Fig. 2: The MCSS/SANT2L loop is important for PRC2 activity. a Composite map of one PRC2:EZH1 bound to nucleosome with regions that likely interact with DNA indicated by dashed circles. b Upper panel: Cartoon representation of EZH1 showing basic patches. Lower panel: Sequence alignment of EZH1 and EZH2 MCSS/SANT2L loops showing the basic patch (green box) and the acidic patch (red underline). c Nucleosome-binding and methyltransferase activities of PRC2:EZH1 containing five arginine-to-alanine substitutions (see green box in panel b). Experiments were done with core PRC2 containing SUZ12, EED, RBAP48, and wild-type or mutant versions of EZH1/2 as indicated. For graphs indicating nucleosome binding, each data point represents the average of three independent mobility-shift experiments and is shown as mean ± standard deviation. Methyltransferase assays measured the incorporation of 3H-labeled S-adenosylmethionine into histone H3 at lysine 27. Assays were done in triplicate using 300 nM of nucleosomes and titration of 5–60 nM PRC2. d Experiments done as in panel c, except that regions aligned in panel b were “swapped” between EZH1 and EZH2. e Methyltransferase assay using reciprocal point mutation swaps between EZH1 and EZH2 (EZH1-R363G vs EZH2-G356R) (asterisk in panel b). The experiment was done as in panel c. f Methyltransferase activity of PRC2 complexes with the acidic patch (see panel b) deleted from EZH2 or inserted into EZH1 (residues 387–401 from EZH2 deleted or inserted into EZH1 between residues 394 and 395). The experiment was done as in panel c.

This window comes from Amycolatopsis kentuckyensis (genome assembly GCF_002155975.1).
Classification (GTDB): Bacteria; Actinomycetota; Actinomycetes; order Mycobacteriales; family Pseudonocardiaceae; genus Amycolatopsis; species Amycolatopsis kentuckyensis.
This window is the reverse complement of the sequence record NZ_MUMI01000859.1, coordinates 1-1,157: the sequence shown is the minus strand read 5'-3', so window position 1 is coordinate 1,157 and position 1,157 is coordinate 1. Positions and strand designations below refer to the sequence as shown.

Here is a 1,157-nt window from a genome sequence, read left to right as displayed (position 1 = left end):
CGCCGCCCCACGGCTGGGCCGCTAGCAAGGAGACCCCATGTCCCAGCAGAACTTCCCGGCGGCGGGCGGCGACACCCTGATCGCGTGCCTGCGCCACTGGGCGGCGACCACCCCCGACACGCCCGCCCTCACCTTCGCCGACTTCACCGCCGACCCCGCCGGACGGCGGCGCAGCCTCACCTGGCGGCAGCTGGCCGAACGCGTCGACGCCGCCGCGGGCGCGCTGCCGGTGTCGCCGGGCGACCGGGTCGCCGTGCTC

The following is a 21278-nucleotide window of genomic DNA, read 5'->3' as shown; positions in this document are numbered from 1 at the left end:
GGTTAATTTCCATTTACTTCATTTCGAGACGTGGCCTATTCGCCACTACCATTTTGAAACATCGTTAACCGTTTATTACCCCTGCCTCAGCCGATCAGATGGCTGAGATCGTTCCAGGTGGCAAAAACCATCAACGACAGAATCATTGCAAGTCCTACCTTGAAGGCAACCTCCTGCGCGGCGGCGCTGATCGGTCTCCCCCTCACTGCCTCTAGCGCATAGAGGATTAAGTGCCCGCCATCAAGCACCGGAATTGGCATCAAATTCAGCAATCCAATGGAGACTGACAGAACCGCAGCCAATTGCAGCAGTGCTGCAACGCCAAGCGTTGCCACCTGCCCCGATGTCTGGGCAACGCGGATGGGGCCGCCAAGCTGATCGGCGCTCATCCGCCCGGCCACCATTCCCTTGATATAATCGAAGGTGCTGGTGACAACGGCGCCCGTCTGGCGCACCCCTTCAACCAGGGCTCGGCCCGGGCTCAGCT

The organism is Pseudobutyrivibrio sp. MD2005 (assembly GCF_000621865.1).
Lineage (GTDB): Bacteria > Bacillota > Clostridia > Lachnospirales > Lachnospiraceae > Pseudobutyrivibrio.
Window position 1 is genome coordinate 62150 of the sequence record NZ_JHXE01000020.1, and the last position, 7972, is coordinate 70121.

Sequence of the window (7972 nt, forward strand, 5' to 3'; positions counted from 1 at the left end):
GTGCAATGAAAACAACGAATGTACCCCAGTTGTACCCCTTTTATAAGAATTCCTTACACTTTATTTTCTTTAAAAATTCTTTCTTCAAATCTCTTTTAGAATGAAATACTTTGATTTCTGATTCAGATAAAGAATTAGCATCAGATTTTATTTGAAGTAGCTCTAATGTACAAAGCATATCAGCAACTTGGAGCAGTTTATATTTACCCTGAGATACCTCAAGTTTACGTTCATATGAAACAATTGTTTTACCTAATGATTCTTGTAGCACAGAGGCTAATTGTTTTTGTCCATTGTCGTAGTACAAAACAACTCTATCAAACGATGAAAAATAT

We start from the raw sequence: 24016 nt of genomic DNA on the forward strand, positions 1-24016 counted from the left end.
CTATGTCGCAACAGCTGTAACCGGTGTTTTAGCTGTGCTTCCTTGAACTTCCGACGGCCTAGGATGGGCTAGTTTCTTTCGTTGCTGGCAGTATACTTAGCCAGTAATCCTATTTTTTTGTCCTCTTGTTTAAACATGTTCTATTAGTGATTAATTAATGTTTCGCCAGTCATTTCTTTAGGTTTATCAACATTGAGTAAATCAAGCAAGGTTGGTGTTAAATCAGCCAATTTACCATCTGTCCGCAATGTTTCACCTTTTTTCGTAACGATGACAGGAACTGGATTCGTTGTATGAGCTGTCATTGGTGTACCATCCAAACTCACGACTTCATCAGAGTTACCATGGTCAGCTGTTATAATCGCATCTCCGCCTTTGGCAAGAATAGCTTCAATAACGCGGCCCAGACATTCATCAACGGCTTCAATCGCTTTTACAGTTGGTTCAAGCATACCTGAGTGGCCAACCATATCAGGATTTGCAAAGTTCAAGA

Fig. 3: PRC2 dimers promote chromatin compaction. a Cryo-EM map showing the PRC2:EZH1 dimer. Subunits are colored as in Fig. 1. One PRC2 monomer is highlighted in color and by a red dashed line. b, left panel: Isolated view of the dimeric interface of PRC2:EZH1 showing that the C2 domain of SUZ12 (green) from one PRC2:EZH1 interacts with RBAP48 from the other PRC2:EZH1 (gray). Right panel: Zoomed-in view of the basic loop (blue) in the C2 domain interacting with the acidic surface of RBAP48. Electrostatics were calculated using APBS in PyMol. The sequence of the basic residues in the C2 domain is shown and colored blue. c Confocal micrographs of serial twofold dilutions of PRC2:EZH1 mixed with nucleosome arrays showing compaction of chromatin into droplets. Scale bar: 100 μm. The final concentration of PRC2 in the reactions is indicated. Molarity is based on the expected size of PRC2:EZH1 monomers. All samples contain 3 μM total nucleosomes, assembled into arrays with 12 nuclesomes spaced 40 bp apart. Experiments were repeated at least three times with independently purified complexes and were consistent with each other. d Chromatin compaction as promoted by PRC2:EZH15RtoA mutant complexes. Concentrations and scale are as in c. Experiments were repeated twice with independently purified complexes that were consistent with each other. e Model of chromatin compaction promoted by PRC2 dimers. Chromatin is compacted into a phase-separated state through multivalent interactions with basic patches of PRC2:EZH1 dimers, leading to the formation of liquid–liquid phase-separated droplets.